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Wembler’s a la Huancaína: The Confluence of Smellscapes and Soundscapes

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Wed, 05 Aug 2015 07:06:00 GMT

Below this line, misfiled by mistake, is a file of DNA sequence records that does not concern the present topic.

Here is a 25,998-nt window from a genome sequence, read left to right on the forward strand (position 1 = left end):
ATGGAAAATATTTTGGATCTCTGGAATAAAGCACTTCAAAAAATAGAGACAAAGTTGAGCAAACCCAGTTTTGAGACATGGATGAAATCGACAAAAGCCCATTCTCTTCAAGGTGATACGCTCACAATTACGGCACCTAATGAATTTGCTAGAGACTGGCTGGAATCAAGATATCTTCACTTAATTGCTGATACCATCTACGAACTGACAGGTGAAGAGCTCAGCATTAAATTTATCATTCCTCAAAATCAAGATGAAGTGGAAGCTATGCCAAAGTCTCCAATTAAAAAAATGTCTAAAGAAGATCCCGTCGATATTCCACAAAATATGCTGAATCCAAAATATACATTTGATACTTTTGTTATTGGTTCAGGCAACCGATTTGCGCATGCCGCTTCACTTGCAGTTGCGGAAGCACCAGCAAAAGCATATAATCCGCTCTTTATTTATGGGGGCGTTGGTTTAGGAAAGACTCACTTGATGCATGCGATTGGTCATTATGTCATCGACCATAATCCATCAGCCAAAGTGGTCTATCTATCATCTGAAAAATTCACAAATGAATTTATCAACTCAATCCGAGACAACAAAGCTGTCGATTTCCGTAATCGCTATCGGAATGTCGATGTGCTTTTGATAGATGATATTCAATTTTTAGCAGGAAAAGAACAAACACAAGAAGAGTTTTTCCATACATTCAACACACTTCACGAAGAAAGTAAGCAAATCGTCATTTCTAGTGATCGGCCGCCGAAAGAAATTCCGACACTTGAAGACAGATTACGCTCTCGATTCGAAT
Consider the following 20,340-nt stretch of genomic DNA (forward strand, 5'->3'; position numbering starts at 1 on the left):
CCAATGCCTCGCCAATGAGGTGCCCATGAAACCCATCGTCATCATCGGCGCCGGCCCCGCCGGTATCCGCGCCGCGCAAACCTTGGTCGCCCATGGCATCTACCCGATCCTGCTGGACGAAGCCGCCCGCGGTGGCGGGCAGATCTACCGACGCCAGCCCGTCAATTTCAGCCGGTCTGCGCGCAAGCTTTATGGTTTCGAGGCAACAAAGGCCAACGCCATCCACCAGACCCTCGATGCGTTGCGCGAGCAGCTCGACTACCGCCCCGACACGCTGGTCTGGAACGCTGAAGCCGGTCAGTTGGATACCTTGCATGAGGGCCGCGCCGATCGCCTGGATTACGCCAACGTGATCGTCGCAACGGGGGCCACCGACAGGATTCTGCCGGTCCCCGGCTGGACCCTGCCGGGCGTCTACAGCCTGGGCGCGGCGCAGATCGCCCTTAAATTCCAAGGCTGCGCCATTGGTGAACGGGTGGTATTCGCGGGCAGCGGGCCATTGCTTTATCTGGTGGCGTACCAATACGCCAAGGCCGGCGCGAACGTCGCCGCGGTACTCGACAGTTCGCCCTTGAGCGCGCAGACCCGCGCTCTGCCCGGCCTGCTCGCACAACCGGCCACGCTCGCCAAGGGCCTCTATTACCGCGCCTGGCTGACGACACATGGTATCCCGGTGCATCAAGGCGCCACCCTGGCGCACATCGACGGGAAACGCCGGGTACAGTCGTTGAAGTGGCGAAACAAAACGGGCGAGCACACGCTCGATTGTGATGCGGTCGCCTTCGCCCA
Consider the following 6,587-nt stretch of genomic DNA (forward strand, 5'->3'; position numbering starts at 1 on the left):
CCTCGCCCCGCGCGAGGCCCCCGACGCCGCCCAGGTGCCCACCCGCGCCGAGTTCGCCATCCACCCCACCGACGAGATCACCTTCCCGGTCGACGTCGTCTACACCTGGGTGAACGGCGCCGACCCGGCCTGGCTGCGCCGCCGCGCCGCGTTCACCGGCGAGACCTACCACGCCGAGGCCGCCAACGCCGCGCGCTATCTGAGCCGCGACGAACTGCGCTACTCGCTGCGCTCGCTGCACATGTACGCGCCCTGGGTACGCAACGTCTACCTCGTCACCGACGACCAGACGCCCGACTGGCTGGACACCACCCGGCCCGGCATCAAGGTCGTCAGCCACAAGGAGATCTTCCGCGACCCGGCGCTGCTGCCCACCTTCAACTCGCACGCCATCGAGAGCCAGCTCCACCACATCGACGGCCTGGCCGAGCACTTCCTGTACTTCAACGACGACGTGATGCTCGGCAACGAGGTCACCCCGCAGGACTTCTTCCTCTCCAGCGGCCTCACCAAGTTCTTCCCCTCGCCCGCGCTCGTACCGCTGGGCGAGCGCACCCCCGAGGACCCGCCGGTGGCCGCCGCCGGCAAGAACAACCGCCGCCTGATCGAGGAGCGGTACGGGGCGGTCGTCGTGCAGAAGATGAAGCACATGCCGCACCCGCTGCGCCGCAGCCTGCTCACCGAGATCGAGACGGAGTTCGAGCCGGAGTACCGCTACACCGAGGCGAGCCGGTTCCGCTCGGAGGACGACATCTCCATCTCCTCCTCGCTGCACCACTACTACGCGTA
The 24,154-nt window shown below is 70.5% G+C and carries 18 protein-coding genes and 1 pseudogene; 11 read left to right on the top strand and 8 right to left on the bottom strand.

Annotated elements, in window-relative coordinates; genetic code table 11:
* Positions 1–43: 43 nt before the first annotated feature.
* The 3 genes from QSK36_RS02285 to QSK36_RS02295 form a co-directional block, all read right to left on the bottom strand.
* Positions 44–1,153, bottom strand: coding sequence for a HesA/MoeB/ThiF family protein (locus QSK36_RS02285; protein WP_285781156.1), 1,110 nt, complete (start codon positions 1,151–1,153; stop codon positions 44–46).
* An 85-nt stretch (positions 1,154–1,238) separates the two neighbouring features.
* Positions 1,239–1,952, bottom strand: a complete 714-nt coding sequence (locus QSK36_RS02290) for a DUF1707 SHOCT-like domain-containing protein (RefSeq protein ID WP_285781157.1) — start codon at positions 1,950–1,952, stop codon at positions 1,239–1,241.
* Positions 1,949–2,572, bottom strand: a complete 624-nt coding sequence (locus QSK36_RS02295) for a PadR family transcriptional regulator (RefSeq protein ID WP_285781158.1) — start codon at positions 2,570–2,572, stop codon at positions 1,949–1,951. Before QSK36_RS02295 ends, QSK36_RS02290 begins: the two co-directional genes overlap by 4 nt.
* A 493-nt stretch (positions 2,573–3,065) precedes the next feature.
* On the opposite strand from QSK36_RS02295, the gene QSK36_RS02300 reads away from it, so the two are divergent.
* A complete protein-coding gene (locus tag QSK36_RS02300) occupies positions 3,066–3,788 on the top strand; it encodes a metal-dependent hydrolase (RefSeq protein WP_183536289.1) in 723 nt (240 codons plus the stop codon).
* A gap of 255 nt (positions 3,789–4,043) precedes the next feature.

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<figure id="attachment_22220"><img class="size-full wp-image-22220" src="/media/blog/images/2015/07/SFF2015_RV_7-05_0046.jpg" alt="Los Wembler's de Iquitos performed at La Juerga Stage, right next to El Fogón Kitchen at the Festival. Photo by Ronald Villasante, Ralph Rinzler Folklife Archives" width="640" height="427" srcset="/media/blog/images/2015/07/SFF2015_RV_7-05_0046.jpg 640w, /media/blog/images/2015/07/SFF2015_RV_7-05_0046-290x193.jpg 290w" sizes="(max-width: 640px) 100vw, 640px" /><figcaption><div class="figcaption-inner">Los Wembler&#8217;s de Iquitos performed at La Juerga Stage, right next to El Fogón Kitchen at the Festival. Photo by Ronald Villasante, Ralph Rinzler Folklife Archives</div></div></figcaption></figure><p>As an aspiring musicologist participating in the Smithsonian’s Latino Museum Studies Program, I was asked to write about my experience at the 2015 Folklife Festival. Like a good student, I challenged myself to rethink the traditional approach to writing about music.</p><p>It was difficult to think of something new—I won’t lie. As I walked around the Festival, my legs almost took on a life of their own, forcing me toward the Afro-Peruvian Music and Dance tent, where the sound of the resonating <em>cajónes</em> intermingled with intricate guitar figurations and the powerful yet warm voices of the Ballumbrosio family.</p><p>But I was still confounded. I could not come up with an original idea. So I took a deep breath, and like a gift from Pachamama herself, the smell of <em>pollo a la brasa</em> (rotisserie chicken) coming from the food tents made its way to me, entering my nostrils and invading my pores.</p><p>“Aha!” I said to myself.</p><p>“Bingo!” I replied.</p><p>“I have to write about food from a musicological perspective!”</p><p>“Should I talk about the parallelisms between the culinary arts and music?” I asked.</p><p>“They both work on a temporal continuum and depend on specialized skills and rhythm, not to mention the performative aspect of them.”</p><p>“But no, no,” I shook my head. “<em>Vamos</em>, Daniel! That sounds <em>way</em> too forced. You are not writing a dissertation here.”</p><div class="image-left"><figure id="attachment_22254" style="width: 290px" class="wp-caption alignleft"><img class="wp-image-22254 size-medium" src="/media/blog/images/2015/08/SFF2015_JBW_6-24_01411-290x403.jpg" alt="Cooking demonstrations are translated into English and American Sign Language. Photo by J.B. Weilepp, Ralph Rinzler Folklife Archives" width="290" height="403" srcset="/media/blog/images/2015/08/SFF2015_JBW_6-24_01411-290x403.jpg 290w, /media/blog/images/2015/08/SFF2015_JBW_6-24_01411.jpg 469w" sizes="(max-width: 290px) 100vw, 290px" /><figcaption><div class="figcaption-inner">Cooking demonstrations are translated into English and American Sign Language. Photo by J.B. Weilepp, Ralph Rinzler Folklife Archives</div></figcaption></figure></div><p>I knew the Festival had organized cooking presentations showcasing Peru’s “foodways,” so I headed there in search of gastronomic inspiration—or should I say aspiration? After all, as the presenter informed me, visitors were not allowed to try the foods prepared due to health regulations, so we had to rely on the smells, the sights, and, as I will explain shortly, the sounds.</p><p>El Fogón Kitchen was packed with people listening attentively to Blanca and Katya Canto, two sisters from <a href="https://festival.si.edu/2015/peru/crafts/gourd-carving/smithsonian">Huancayo</a>, a region in the highlands of Peru. The sisters, through the presenter/translator and the sign language interpreter, were showing visitors how to make <em>papas a la huancaína</em>, a traditional potato dish from this region and a staple of Peruvian cuisine.</p><p style="clear: both;">All of a sudden, an explosion of sounds started competing for my attention: a punctuated guitar riff came to the foreground, one that seemed to emulate a blend of Turkish and Italian sounds (I assumed at the time pulled from the bag of Orientalized “exotica”), grooving bass lines, and a very familiar rhythm that a Colombian native like myself cannot ignore: the sound of <em>cumbia</em>.</p><p>This rhythm was coming from the tent next door: La Juerga Stage. It was Los Wembler’s de Iquitos<em>, </em>famous for their unique take on cumbia, the <em><a href="https://festival.si.edu/2015/peru/performing-and-visual-arts/urban-art-and-music/smithsonian">cumbia amazónica</a></em>, as they call it. I took a step back, and another, slowly walking backward toward that tent, losing myself in the moment.</p><p>I found myself at the middle of both tents, looking over at the <a href="https://festival.si.edu/2015/peru/traditional-knowledge/qeswachaka-bridge/smithsonian">Q’eswachaka</a><em>, </em>the Inka rope bridge that connected us all during the two weeks on the National Mall. It was a confluence of smellscapes, soundscapes, multiple languages, multiple accents, multiple regions represented, a multiplicity of audience members that change the dynamic of the place—an inimitable microcosm of culture. The smells articulated the music, and the music the smells. I was not just experiencing the music of Los Wembler’s<em>, </em>or watching Blanca and Katya cook. It was an amalgam of both. I was experiencing <em>Wembler’s a la huancaína. </em>What a yummy aural tidbit.</p><figure id="attachment_22252"><img class="size-full wp-image-22252" src="/media/blog/images/2015/08/SFF2015_RV_7-03_0186.jpg" alt="Los Wembler's de Iquitos on La Juerga Stage. Photo by Ronald Villasante, Ralph Rinzler Folklife Archives" width="700" height="467" srcset="/media/blog/images/2015/08/SFF2015_RV_7-03_0186.jpg 700w, /media/blog/images/2015/08/SFF2015_RV_7-03_0186-290x193.jpg 290w" sizes="(max-width: 700px) 100vw, 700px" /><figcaption><div class="figcaption-inner">Los Wembler&#8217;s de Iquitos on La Juerga Stage. Photo by Ronald Villasante, Ralph Rinzler Folklife Archives</div></figcaption></figure><p>P.S.: The smell of the <em>pollo a la brasa </em>was still there.</p><p><em>Daniel Castro Pantoja, a native of Colombia, is a Smithsonian Latino Museum Studies</em> <em>Fellow working at the Center for Folklife and Culture Heritage. He is a classical guitar player and currently a Ph.D. candidate in musicology at the University of California, Riverside.</em></p>